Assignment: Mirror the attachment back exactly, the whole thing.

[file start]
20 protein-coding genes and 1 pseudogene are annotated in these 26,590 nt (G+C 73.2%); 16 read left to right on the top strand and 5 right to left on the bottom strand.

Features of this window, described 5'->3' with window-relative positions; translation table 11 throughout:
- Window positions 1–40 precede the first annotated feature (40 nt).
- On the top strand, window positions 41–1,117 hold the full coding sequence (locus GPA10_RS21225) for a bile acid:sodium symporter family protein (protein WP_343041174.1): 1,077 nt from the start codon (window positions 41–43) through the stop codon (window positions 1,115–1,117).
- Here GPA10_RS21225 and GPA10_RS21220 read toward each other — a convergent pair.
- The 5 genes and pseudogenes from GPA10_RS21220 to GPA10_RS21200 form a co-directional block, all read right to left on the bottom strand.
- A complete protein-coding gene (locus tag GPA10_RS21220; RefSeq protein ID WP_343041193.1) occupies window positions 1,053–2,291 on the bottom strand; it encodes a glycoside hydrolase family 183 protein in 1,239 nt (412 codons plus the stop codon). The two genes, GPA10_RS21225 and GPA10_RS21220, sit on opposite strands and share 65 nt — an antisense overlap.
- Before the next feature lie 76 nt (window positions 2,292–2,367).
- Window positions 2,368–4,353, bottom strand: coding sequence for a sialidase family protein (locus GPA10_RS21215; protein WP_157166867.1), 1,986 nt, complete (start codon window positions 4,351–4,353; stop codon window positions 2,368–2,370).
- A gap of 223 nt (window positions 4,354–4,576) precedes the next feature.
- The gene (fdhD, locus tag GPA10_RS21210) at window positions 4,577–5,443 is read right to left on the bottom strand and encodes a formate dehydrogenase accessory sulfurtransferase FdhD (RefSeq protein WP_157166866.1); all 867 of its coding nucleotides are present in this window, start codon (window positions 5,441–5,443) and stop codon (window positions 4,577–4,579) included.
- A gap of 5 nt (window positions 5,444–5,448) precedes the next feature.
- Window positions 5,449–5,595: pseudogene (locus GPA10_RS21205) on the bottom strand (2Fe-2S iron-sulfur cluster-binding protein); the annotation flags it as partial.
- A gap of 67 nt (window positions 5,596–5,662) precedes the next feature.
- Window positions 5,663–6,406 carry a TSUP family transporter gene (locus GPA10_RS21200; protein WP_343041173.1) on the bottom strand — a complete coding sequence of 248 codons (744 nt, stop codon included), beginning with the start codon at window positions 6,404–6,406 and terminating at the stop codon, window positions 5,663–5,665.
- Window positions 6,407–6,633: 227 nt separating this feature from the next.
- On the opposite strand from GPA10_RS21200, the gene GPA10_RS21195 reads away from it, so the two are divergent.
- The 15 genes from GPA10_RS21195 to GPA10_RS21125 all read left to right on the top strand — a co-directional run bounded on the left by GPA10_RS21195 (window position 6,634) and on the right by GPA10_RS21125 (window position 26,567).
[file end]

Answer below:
20 protein-coding genes and 1 pseudogene are annotated in these 26,590 nt (G+C 73.2%); 16 read left to right on the top strand and 5 right to left on the bottom strand.

Features of this window, described 5'->3' with window-relative positions; translation table 11 throughout:
- Window positions 1–40 precede the first annotated feature (40 nt).
- On the top strand, window positions 41–1,117 hold the full coding sequence (locus GPA10_RS21225) for a bile acid:sodium symporter family protein (protein WP_343041174.1): 1,077 nt from the start codon (window positions 41–43) through the stop codon (window positions 1,115–1,117).
- Here GPA10_RS21225 and GPA10_RS21220 read toward each other — a convergent pair.
- The 5 genes and pseudogenes from GPA10_RS21220 to GPA10_RS21200 form a co-directional block, all read right to left on the bottom strand.
- A complete protein-coding gene (locus tag GPA10_RS21220; RefSeq protein ID WP_343041193.1) occupies window positions 1,053–2,291 on the bottom strand; it encodes a glycoside hydrolase family 183 protein in 1,239 nt (412 codons plus the stop codon). The two genes, GPA10_RS21225 and GPA10_RS21220, sit on opposite strands and share 65 nt — an antisense overlap.
- Before the next feature lie 76 nt (window positions 2,292–2,367).
- Window positions 2,368–4,353, bottom strand: coding sequence for a sialidase family protein (locus GPA10_RS21215; protein WP_157166867.1), 1,986 nt, complete (start codon window positions 4,351–4,353; stop codon window positions 2,368–2,370).
- A gap of 223 nt (window positions 4,354–4,576) precedes the next feature.
- The gene (fdhD, locus tag GPA10_RS21210) at window positions 4,577–5,443 is read right to left on the bottom strand and encodes a formate dehydrogenase accessory sulfurtransferase FdhD (RefSeq protein WP_157166866.1); all 867 of its coding nucleotides are present in this window, start codon (window positions 5,441–5,443) and stop codon (window positions 4,577–4,579) included.
- A gap of 5 nt (window positions 5,444–5,448) precedes the next feature.
- Window positions 5,449–5,595: pseudogene (locus GPA10_RS21205) on the bottom strand (2Fe-2S iron-sulfur cluster-binding protein); the annotation flags it as partial.
- A gap of 67 nt (window positions 5,596–5,662) precedes the next feature.
- Window positions 5,663–6,406 carry a TSUP family transporter gene (locus GPA10_RS21200; protein WP_343041173.1) on the bottom strand — a complete coding sequence of 248 codons (744 nt, stop codon included), beginning with the start codon at window positions 6,404–6,406 and terminating at the stop codon, window positions 5,663–5,665.
- Window positions 6,407–6,633: 227 nt separating this feature from the next.
- On the opposite strand from GPA10_RS21200, the gene GPA10_RS21195 reads away from it, so the two are divergent.
- The 15 genes from GPA10_RS21195 to GPA10_RS21125 all read left to right on the top strand — a co-directional run bounded on the left by GPA10_RS21195 (window position 6,634) and on the right by GPA10_RS21125 (window position 26,567).